Pop culture obsessives writing for the pop culture obsessed.
Matt Ryan as John Constantine (NBC)

Here’s what’s up in the world of TV for Friday, October 24, and Saturday, October 25. All times are Eastern.

Top pick

Constantine (NBC, 10 p.m., Friday): DC Comics’ John Constantine, the morally ambiguous, pansexual, chain-smoking, Liverpudlian supernatural detective—he of the mysterious, possibly dubious mystic powers—gets his own American network TV show! It seems a bold choice for NBC’s entry into the superhero TV race, but Brandon Nowalk is just a wee bit concerned that the network has banned Constantine’s Silk Cuts and that he’s fighting all-American evil for some reason. Will Constantine be the magnificent bastard of comics legend, walking the razor’s edge of damnation, or is his show just a watery version of Supernatural? Brandon’s just glad they let star Matt Ryan keep his accent at least.


Also noted

Comedy Bang! Bang! (IFC, 11 p.m., Friday): Steven Yeun tells Scott Aukerman he’s very worried about the coming zombie apocalypse. Which makes sense, as poor Glenn has been at the top of everyone’s Walking Dead death pool for years. Emily L. Stephens lets us know if he survives an episode that includes Horatio Sanz as a gentleman who wants to rub pregnant women, and a possible zombie apocalypse. Plus, this happens—I have no further information:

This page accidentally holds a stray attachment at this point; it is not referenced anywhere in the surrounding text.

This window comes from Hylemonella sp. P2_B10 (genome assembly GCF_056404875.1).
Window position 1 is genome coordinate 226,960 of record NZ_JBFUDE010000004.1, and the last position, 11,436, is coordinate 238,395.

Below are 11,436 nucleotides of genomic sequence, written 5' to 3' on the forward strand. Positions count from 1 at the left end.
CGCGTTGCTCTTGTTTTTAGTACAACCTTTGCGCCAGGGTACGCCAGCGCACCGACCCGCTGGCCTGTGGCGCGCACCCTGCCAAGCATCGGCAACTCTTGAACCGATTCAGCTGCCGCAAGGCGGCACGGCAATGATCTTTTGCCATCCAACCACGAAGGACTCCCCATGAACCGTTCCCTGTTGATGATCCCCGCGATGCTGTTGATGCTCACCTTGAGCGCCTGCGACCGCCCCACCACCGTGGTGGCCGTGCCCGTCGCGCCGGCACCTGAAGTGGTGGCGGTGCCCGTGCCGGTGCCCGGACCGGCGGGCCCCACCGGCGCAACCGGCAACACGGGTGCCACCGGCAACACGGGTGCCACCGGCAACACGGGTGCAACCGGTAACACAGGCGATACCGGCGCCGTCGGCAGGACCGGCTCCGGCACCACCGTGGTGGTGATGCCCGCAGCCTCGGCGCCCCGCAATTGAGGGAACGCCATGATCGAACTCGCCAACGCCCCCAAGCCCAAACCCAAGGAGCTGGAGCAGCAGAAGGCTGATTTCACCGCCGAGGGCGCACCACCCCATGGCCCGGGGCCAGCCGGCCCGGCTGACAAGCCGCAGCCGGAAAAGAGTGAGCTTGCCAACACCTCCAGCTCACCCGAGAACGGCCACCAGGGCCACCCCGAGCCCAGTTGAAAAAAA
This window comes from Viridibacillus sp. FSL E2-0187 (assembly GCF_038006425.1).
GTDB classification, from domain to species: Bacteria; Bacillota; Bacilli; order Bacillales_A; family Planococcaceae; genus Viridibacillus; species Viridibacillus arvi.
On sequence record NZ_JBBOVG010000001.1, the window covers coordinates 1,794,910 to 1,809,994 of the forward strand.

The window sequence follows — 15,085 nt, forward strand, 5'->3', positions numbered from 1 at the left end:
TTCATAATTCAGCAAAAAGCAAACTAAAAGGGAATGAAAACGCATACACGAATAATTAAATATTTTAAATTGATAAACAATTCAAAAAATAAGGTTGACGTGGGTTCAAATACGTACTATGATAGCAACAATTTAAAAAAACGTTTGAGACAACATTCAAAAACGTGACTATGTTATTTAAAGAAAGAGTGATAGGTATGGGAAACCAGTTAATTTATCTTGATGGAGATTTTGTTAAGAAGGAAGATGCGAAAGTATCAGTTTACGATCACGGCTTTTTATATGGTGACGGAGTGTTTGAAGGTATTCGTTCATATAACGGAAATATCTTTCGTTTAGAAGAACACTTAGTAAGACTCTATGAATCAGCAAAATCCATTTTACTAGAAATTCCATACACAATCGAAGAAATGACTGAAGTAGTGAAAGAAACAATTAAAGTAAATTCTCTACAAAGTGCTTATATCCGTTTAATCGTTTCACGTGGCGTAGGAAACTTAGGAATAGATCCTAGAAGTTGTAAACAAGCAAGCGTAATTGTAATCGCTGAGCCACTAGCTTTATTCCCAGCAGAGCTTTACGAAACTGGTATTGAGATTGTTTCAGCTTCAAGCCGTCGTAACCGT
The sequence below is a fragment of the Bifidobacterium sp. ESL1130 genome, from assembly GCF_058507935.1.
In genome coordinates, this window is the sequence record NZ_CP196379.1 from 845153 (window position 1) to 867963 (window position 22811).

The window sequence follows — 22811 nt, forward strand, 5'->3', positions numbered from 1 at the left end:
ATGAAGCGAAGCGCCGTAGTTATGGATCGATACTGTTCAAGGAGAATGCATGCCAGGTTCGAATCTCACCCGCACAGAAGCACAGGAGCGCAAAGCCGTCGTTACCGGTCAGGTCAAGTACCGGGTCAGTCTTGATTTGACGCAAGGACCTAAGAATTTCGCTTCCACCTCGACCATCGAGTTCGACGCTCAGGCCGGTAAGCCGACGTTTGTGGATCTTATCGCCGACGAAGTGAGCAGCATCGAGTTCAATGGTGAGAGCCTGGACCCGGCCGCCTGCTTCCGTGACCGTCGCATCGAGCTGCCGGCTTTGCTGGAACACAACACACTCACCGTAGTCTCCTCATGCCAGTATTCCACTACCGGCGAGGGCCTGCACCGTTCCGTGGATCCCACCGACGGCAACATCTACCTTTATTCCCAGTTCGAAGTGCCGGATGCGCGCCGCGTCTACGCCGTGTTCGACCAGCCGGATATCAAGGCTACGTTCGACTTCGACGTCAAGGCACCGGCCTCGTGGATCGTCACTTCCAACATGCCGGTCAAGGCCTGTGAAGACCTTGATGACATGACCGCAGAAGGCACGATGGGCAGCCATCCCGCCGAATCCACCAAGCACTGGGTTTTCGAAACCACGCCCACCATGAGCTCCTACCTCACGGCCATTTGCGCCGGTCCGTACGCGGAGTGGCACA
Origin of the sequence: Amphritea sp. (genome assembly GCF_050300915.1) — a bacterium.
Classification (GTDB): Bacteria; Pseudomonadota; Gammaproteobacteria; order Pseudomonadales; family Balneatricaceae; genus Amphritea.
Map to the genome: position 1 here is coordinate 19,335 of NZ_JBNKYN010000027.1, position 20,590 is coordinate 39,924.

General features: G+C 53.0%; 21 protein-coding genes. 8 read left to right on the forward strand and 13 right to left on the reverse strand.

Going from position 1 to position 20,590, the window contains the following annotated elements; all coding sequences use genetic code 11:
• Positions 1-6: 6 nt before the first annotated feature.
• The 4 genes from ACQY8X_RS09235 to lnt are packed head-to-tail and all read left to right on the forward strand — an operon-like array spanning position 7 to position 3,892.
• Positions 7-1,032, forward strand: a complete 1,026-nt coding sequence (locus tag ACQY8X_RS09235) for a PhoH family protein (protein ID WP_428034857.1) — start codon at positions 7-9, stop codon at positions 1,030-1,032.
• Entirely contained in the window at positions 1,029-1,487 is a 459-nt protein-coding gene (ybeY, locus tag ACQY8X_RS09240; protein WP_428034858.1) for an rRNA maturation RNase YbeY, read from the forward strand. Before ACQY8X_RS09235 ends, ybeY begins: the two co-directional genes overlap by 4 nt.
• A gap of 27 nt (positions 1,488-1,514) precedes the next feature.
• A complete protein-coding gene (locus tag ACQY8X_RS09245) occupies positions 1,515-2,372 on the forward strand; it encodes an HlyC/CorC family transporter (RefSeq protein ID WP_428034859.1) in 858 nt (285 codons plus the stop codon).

Doctor Who (BBC America, 9 p.m., Saturday): Peter Capaldi’s Doctor investigates the slowest Earth invasion since the “Year Of The Slow Invasion,” when London starts crawling with suspicious trees. Alasdair Wilkins suspects J.R.R. Tolkien, Peter Jackson, maybe a Lorax—he’ll let us know.

Saturday Night Live (NBC, 11:30 p.m., Saturday): Reviews (like Dennis Perkins’) suggest that the current SNL cast is still trying to find itself, something that’s unlikely to happen when the rubber-faced comedy juggernaut that is Jim Carrey brings that all-devouring In Living Color energy to Studio 8H to promote that Dumb And Dumber sequel all the kids are so excited about. Australian rapstress/unwise Tweetstress Iggy Azalea tags along for extra subtlety.


Regular coverage

The Legend Of Korra (12 p.m., Friday)

TV Club Classic

Transparent (2 p.m., Friday): Eric Thurm’s reviews of this Jeffrey Tambor series about a patriarch-turned-matriarch have been straight A’s. All right, there was one B-plus in there, but that’s just Eric trying to keep his “cool reviewer” cred.


Elsewhere in TV Club